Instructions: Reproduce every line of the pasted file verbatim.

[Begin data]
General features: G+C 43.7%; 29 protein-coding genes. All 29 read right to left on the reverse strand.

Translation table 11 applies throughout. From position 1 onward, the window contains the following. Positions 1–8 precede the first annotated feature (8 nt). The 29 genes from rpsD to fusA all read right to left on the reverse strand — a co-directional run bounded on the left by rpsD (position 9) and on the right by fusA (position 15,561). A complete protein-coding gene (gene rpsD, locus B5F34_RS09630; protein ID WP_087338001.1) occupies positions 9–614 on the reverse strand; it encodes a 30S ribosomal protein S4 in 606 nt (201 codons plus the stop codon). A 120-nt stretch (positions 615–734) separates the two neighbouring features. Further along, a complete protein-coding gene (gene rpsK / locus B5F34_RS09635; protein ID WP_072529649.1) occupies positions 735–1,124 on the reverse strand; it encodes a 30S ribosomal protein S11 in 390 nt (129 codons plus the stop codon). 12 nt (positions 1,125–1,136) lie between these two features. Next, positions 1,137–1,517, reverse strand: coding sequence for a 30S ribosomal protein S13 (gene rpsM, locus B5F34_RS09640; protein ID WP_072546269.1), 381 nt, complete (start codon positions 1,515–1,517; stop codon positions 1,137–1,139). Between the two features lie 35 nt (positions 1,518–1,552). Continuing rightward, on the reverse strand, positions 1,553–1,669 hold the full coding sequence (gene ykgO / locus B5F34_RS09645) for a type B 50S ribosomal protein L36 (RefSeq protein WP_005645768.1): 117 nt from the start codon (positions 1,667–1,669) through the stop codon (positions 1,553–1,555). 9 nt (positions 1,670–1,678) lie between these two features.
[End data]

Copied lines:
General features: G+C 43.7%; 29 protein-coding genes. All 29 read right to left on the reverse strand.

Translation table 11 applies throughout. From position 1 onward, the window contains the following. Positions 1–8 precede the first annotated feature (8 nt). The 29 genes from rpsD to fusA all read right to left on the reverse strand — a co-directional run bounded on the left by rpsD (position 9) and on the right by fusA (position 15,561). A complete protein-coding gene (gene rpsD, locus B5F34_RS09630; protein ID WP_087338001.1) occupies positions 9–614 on the reverse strand; it encodes a 30S ribosomal protein S4 in 606 nt (201 codons plus the stop codon). A 120-nt stretch (positions 615–734) separates the two neighbouring features. Further along, a complete protein-coding gene (gene rpsK / locus B5F34_RS09635; protein ID WP_072529649.1) occupies positions 735–1,124 on the reverse strand; it encodes a 30S ribosomal protein S11 in 390 nt (129 codons plus the stop codon). 12 nt (positions 1,125–1,136) lie between these two features. Next, positions 1,137–1,517, reverse strand: coding sequence for a 30S ribosomal protein S13 (gene rpsM, locus B5F34_RS09640; protein ID WP_072546269.1), 381 nt, complete (start codon positions 1,515–1,517; stop codon positions 1,137–1,139). Between the two features lie 35 nt (positions 1,518–1,552). Continuing rightward, on the reverse strand, positions 1,553–1,669 hold the full coding sequence (gene ykgO / locus B5F34_RS09645) for a type B 50S ribosomal protein L36 (RefSeq protein WP_005645768.1): 117 nt from the start codon (positions 1,667–1,669) through the stop codon (positions 1,553–1,555). 9 nt (positions 1,670–1,678) lie between these two features.